So-called mosaic embryos upon PGT-A (intermediate copy numbers)

This page is based on the landmark work by Dr Viotti in Fertility & Sterility, where you can look up the scientific background.



By using preimplantation testing for aneuploidy (PGT-A) on a larger scale, we have learnt that there exists an intermediate category of embryos (blastocysts) with a mixture of normal cells with two copies of each chromosome (green) and abnormal cells with either one or three copies (red), termed monosomy for one copy and trisomy for three copies. This seems to be a normal state of transition for certain blastocysts, because if the red cells are in a minority, they will be eliminated later on, or they are confined to the placenta (a common occurrence) while the baby is perfectly healthy.




In the laboratory, this produces chromosome signals somewhere in-between the clear-cut 1 (monosomy), 2 (normal) or 3 (trisomy) copies. It is increasingly preferred to call this situation «intermediate copy numbers» than «mosaic». The reproductive potential of a blastocyst depends on the percentage of abnormal cells (where <50% is called «low-grade» and can produce success rates similar to normal embryos) and on the number of chromosomes involved.




Obviously, the best situation is a completely normal embryo with two copies of each chromosome, with 52% of live births in this series (this is comparable to our own figures). But a low-grade «mosaicism» involving one ore two chromosomes produces around 40% live births after all, which - in the age group of women over 38 - is still way more than in treatments with untested embryos.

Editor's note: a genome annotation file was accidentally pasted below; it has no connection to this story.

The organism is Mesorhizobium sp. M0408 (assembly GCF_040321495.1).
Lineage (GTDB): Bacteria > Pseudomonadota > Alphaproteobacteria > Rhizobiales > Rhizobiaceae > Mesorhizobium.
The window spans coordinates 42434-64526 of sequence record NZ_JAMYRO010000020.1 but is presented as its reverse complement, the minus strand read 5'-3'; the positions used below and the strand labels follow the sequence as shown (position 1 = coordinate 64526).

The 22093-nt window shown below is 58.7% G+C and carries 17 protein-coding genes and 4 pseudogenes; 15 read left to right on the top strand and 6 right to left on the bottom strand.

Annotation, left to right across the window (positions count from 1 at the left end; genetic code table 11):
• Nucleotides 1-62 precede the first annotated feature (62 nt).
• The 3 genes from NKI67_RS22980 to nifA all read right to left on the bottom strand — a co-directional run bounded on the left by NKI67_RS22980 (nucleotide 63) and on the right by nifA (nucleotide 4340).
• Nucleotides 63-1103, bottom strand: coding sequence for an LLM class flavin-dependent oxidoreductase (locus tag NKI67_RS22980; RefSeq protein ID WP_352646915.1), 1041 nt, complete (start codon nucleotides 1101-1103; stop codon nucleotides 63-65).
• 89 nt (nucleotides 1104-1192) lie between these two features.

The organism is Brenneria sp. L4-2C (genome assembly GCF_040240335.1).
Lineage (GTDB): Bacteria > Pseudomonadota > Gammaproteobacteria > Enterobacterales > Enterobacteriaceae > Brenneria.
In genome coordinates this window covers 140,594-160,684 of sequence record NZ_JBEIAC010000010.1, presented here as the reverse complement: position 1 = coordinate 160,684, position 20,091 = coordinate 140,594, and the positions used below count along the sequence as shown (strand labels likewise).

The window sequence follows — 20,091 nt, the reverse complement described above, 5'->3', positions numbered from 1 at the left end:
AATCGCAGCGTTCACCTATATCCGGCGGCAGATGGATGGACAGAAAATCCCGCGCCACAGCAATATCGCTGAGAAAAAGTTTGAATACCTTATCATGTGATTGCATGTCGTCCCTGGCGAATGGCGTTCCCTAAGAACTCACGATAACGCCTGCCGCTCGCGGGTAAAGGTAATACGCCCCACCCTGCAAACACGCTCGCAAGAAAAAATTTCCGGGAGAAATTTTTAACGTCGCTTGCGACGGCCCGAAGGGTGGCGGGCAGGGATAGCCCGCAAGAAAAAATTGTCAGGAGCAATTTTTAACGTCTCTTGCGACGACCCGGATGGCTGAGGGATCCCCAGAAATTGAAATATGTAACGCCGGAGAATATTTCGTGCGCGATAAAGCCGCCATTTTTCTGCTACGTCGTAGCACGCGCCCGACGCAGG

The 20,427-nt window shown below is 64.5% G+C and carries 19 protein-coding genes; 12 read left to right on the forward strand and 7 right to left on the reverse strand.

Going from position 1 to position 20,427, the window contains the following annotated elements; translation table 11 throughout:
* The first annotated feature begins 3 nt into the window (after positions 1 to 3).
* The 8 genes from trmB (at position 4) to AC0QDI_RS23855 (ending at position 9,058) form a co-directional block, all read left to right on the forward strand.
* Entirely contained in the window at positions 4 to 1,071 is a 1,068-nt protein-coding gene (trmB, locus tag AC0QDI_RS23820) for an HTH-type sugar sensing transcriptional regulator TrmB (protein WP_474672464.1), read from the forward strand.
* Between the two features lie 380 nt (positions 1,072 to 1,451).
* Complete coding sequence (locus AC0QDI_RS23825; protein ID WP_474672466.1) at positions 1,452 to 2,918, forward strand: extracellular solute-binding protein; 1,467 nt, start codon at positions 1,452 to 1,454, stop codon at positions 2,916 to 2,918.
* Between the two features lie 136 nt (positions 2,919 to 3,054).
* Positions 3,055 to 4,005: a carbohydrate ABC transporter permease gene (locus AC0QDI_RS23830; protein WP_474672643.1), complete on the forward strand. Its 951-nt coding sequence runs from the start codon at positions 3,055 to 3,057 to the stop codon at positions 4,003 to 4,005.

Thus we are left with this traffic light where the intermediate yellow category does clearly improve the overall success of PGT-A, if a woman has no normal (green) embryo available. Carefully selecting those «mosaic» embryos from the yellow group can make the difference between having a baby or not.




In our GYNE INVITRO laboratory (above), we have acquired significant expertise and experience with PGT-A, and can confirm how age-dependent the proportion of genetically normal embryos is. For women between 35 and 40, the yellow «mosaic» category can contribute significantly to treatment success.




Most importantly, according to available data on thousands of «mosaic» blastocysts, mosaicism does not produce genetic problems in the newborn. The downside of mosaic embryo transfers is merely a reduced success rate in early pregnancy with increased occurrence of miscarriages, but, as mentioned, still above the outcomes of untested embryos.


Couples in need of more in-depth genetic counselling are referred to the international specialist PD Dr Bernard CONRAD and his team in Bern.